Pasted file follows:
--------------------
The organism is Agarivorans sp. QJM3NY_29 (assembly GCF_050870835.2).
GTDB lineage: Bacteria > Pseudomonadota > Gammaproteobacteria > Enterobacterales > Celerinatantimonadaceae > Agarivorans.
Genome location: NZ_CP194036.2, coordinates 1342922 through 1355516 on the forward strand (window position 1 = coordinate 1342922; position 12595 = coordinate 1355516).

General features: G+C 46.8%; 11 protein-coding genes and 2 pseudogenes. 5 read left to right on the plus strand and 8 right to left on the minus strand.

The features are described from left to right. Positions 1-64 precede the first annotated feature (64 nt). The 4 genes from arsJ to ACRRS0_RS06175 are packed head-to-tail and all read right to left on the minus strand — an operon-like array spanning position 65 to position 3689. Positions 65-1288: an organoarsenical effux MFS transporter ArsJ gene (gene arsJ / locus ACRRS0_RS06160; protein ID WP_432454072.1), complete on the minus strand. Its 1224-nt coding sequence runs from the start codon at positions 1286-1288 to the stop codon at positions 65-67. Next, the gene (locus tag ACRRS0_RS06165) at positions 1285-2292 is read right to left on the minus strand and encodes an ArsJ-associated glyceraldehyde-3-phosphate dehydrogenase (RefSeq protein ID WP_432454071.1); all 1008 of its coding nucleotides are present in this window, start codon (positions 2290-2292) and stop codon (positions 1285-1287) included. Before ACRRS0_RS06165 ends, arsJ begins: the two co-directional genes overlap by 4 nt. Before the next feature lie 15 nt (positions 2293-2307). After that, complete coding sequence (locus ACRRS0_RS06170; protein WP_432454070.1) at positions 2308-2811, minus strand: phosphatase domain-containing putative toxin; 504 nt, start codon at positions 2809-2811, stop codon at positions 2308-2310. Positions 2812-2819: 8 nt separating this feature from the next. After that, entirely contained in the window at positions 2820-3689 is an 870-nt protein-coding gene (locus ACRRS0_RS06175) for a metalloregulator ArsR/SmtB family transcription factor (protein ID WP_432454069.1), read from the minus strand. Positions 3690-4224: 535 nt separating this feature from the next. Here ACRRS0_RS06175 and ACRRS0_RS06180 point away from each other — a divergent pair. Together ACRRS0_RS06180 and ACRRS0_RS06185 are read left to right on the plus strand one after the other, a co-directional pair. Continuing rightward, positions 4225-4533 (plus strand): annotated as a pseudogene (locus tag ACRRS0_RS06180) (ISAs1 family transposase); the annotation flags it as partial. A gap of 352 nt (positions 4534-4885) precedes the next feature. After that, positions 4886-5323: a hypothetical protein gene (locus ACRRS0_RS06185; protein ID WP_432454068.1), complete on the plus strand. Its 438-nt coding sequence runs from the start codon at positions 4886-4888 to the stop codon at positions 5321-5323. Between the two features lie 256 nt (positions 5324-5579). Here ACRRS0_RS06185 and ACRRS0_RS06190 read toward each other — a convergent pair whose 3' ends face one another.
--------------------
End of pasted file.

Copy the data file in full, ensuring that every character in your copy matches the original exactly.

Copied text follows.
The organism is Agarivorans sp. QJM3NY_29 (assembly GCF_050870835.2).
GTDB lineage: Bacteria > Pseudomonadota > Gammaproteobacteria > Enterobacterales > Celerinatantimonadaceae > Agarivorans.
Genome location: NZ_CP194036.2, coordinates 1342922 through 1355516 on the forward strand (window position 1 = coordinate 1342922; position 12595 = coordinate 1355516).

General features: G+C 46.8%; 11 protein-coding genes and 2 pseudogenes. 5 read left to right on the plus strand and 8 right to left on the minus strand.

The features are described from left to right. Positions 1-64 precede the first annotated feature (64 nt). The 4 genes from arsJ to ACRRS0_RS06175 are packed head-to-tail and all read right to left on the minus strand — an operon-like array spanning position 65 to position 3689. Positions 65-1288: an organoarsenical effux MFS transporter ArsJ gene (gene arsJ / locus ACRRS0_RS06160; protein ID WP_432454072.1), complete on the minus strand. Its 1224-nt coding sequence runs from the start codon at positions 1286-1288 to the stop codon at positions 65-67. Next, the gene (locus tag ACRRS0_RS06165) at positions 1285-2292 is read right to left on the minus strand and encodes an ArsJ-associated glyceraldehyde-3-phosphate dehydrogenase (RefSeq protein ID WP_432454071.1); all 1008 of its coding nucleotides are present in this window, start codon (positions 2290-2292) and stop codon (positions 1285-1287) included. Before ACRRS0_RS06165 ends, arsJ begins: the two co-directional genes overlap by 4 nt. Before the next feature lie 15 nt (positions 2293-2307). After that, complete coding sequence (locus ACRRS0_RS06170; protein WP_432454070.1) at positions 2308-2811, minus strand: phosphatase domain-containing putative toxin; 504 nt, start codon at positions 2809-2811, stop codon at positions 2308-2310. Positions 2812-2819: 8 nt separating this feature from the next. After that, entirely contained in the window at positions 2820-3689 is an 870-nt protein-coding gene (locus ACRRS0_RS06175) for a metalloregulator ArsR/SmtB family transcription factor (protein ID WP_432454069.1), read from the minus strand. Positions 3690-4224: 535 nt separating this feature from the next. Here ACRRS0_RS06175 and ACRRS0_RS06180 point away from each other — a divergent pair. Together ACRRS0_RS06180 and ACRRS0_RS06185 are read left to right on the plus strand one after the other, a co-directional pair. Continuing rightward, positions 4225-4533 (plus strand): annotated as a pseudogene (locus tag ACRRS0_RS06180) (ISAs1 family transposase); the annotation flags it as partial. A gap of 352 nt (positions 4534-4885) precedes the next feature. After that, positions 4886-5323: a hypothetical protein gene (locus ACRRS0_RS06185; protein ID WP_432454068.1), complete on the plus strand. Its 438-nt coding sequence runs from the start codon at positions 4886-4888 to the stop codon at positions 5321-5323. Between the two features lie 256 nt (positions 5324-5579). Here ACRRS0_RS06185 and ACRRS0_RS06190 read toward each other — a convergent pair whose 3' ends face one another.